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Mr. Byrne: Earlier this year the Mersey Regional Ambulance Service National Health Service Trust jointly commissioned, with its strategic health authority and primary care trusts, an independent review of its services, management and commissioning arrangements.
Mr. Amess: To ask the Secretary of State for Health if she will list the countries of residence of women listed as overseas residents in the abortion statistics for the last year for which information is available. 
Caroline Flint: This information is contained in table 13 of the Department's statistical bulletin 2005/11 Abortion Statistics, England and Wales: 2004", which is available at on the Department's website at www.dh.gov.uk/assetRoot/4/11/75/74/04117574.pdf. Copies are also available in the Library.
Mr. Byrne: In 200506, the Department gave financial support to two voluntary organisations. They are ADHD UK Alliance, which received £20,000 and the National Attention Deficit Disorder Information and Support Service, which received £40,000.
Steve Webb: To ask the Secretary of State for Health what estimate she made of the number of extra bed days caused by adverse incidents in NHS hospitals in 200405; and if she will make a statement. 
Jane Kennedy: A research study of adverse events in two acute hospitals in Greater London (Vincent, Neale and Woloshynowych 2001) found that each adverse event led to an average of 8.5 additional days in hospital. The study extrapolated these results to England and Wales, estimating that there are approximately three million extra bed days a year as a result of patient safety incidents. During 200304, there were 57,571,000 bed days in England.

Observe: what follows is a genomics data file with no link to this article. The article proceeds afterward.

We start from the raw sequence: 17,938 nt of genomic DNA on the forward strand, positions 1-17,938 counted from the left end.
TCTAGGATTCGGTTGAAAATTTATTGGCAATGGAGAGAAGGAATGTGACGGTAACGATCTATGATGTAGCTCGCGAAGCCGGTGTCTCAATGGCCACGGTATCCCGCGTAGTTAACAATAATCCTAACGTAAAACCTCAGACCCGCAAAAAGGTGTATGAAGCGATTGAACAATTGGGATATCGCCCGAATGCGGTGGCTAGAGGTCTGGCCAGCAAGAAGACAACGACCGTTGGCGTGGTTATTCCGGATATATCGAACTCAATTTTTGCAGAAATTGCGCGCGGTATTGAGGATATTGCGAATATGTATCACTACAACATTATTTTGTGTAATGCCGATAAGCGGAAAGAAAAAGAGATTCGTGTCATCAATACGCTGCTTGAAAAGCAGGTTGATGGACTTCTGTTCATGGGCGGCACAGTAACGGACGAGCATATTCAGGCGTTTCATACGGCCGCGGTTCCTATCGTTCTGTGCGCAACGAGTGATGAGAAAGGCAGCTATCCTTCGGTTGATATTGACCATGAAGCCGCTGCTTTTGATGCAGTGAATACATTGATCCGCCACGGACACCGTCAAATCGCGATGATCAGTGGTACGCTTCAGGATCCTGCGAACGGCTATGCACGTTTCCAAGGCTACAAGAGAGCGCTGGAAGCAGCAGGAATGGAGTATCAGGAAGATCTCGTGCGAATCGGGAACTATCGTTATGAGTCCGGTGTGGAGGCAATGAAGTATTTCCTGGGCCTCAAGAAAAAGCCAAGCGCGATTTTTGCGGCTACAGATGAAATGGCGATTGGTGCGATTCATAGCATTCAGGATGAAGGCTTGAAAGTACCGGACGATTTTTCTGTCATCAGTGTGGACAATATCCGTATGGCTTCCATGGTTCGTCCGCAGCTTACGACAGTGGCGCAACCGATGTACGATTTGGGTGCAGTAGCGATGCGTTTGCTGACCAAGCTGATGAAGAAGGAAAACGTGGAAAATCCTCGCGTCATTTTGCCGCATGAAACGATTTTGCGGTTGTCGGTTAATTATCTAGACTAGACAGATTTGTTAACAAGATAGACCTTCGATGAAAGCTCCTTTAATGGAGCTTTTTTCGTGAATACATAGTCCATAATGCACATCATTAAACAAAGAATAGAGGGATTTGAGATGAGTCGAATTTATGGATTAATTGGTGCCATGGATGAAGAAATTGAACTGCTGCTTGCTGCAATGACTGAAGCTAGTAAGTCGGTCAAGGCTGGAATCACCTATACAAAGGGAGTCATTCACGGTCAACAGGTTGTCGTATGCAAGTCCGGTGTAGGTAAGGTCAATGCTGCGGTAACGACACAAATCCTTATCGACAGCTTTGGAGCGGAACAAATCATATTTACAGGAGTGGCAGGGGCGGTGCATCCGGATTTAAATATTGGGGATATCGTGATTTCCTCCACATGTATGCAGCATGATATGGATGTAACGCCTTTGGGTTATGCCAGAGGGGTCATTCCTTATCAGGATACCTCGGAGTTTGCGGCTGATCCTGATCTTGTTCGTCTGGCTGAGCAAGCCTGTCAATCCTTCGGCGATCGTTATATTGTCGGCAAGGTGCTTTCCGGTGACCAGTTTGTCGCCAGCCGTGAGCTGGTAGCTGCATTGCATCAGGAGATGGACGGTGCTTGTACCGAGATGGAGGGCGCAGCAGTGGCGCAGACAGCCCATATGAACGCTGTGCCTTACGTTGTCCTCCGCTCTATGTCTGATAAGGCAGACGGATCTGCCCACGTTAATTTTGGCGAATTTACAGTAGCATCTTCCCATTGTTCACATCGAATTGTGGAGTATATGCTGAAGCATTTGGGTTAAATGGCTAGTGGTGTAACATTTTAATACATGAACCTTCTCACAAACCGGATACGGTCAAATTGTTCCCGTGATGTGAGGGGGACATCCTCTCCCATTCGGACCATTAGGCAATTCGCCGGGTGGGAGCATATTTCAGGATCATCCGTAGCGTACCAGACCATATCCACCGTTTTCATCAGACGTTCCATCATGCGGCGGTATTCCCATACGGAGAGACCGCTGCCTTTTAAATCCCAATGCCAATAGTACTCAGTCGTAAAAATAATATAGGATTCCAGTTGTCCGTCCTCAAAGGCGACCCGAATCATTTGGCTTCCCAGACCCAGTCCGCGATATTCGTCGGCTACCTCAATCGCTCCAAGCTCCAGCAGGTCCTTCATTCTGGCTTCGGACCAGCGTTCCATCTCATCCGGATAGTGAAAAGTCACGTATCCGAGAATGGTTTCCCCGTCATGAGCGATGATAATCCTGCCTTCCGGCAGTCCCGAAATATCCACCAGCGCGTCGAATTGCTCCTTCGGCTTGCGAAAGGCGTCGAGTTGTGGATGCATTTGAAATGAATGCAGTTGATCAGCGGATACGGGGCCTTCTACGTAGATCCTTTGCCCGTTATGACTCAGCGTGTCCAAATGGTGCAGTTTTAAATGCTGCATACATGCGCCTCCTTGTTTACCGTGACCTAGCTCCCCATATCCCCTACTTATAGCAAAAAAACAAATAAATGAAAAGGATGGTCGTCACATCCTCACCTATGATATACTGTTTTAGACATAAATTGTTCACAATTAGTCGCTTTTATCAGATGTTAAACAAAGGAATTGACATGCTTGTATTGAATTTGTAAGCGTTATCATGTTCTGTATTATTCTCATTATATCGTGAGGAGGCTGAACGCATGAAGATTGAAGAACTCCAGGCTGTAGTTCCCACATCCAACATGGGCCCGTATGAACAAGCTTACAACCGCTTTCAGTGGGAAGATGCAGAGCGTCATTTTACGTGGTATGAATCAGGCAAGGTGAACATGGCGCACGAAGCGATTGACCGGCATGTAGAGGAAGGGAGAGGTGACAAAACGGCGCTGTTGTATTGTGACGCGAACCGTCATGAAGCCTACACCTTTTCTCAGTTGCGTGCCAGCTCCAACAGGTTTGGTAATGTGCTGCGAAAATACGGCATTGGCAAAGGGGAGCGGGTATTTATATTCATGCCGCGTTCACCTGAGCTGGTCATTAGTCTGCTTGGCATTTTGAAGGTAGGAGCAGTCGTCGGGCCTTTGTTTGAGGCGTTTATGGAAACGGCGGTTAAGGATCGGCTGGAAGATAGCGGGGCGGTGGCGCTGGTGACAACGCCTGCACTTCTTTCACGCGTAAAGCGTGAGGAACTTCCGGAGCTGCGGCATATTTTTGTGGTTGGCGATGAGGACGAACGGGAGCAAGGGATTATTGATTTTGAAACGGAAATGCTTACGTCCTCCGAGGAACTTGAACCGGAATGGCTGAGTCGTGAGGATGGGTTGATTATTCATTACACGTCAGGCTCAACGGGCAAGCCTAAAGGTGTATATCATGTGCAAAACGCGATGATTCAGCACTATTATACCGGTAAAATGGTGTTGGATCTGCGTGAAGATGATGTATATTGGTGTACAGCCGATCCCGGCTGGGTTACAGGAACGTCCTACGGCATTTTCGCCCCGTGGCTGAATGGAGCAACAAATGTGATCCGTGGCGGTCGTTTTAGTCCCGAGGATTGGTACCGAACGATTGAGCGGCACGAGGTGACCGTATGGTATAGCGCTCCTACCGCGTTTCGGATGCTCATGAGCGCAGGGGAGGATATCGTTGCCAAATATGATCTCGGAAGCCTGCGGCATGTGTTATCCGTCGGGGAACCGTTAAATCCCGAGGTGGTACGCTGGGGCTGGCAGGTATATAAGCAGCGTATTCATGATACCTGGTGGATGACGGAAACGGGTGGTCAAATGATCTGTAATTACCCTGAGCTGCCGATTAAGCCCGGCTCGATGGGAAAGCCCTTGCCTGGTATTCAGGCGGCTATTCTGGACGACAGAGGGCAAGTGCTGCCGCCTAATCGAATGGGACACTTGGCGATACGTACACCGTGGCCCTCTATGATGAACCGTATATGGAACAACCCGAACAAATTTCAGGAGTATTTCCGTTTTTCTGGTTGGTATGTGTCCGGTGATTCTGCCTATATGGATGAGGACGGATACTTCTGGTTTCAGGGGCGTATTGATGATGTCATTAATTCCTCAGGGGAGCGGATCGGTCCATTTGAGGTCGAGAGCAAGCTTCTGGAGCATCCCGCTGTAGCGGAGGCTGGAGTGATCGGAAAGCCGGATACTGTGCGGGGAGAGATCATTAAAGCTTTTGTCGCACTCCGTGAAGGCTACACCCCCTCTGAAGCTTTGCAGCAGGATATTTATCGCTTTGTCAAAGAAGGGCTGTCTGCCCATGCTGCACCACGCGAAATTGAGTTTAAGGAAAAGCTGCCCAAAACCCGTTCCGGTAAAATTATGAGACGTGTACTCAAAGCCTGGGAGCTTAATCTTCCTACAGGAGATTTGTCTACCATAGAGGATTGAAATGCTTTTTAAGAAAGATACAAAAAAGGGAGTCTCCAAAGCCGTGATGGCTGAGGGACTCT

Mrs. Dorries: To ask the Secretary of State for Health when the Government intend to publish the outcome of their review of the provision of allergy services; and if she will make a statement. 
In its response to the Health Committee report on the provision of allergy services, the Government undertook to carry out a review of the available data and research on the epidemiology of allergic conditions, the demand for and provision of treatment and the effectiveness of relevant interventions. We hope to complete this review of the evidence by the end of June 2006. It will inform decisions about what steps could be taken to address any gaps and pressures that it reveals.
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Mrs. Dorries: To ask the Secretary of State for Health how much specialist allergy treatment is provided by the Bedfordshire and Hertfordshire Strategic Health Authority; and if she will make a statement. 
Primary care trusts in partnership with local stakeholders, have the responsibility for deciding what services to provide for their populations, including those with allergies. They are best placed to understand local health needs and commission services to meet them.
Steve Webb: To ask the Secretary of State for Health what estimate she has made of the proportion of cancer patients who were not referred with suspected cancer and were therefore not covered by the two week wait in the last period for which figures are available; and if she will make a statement.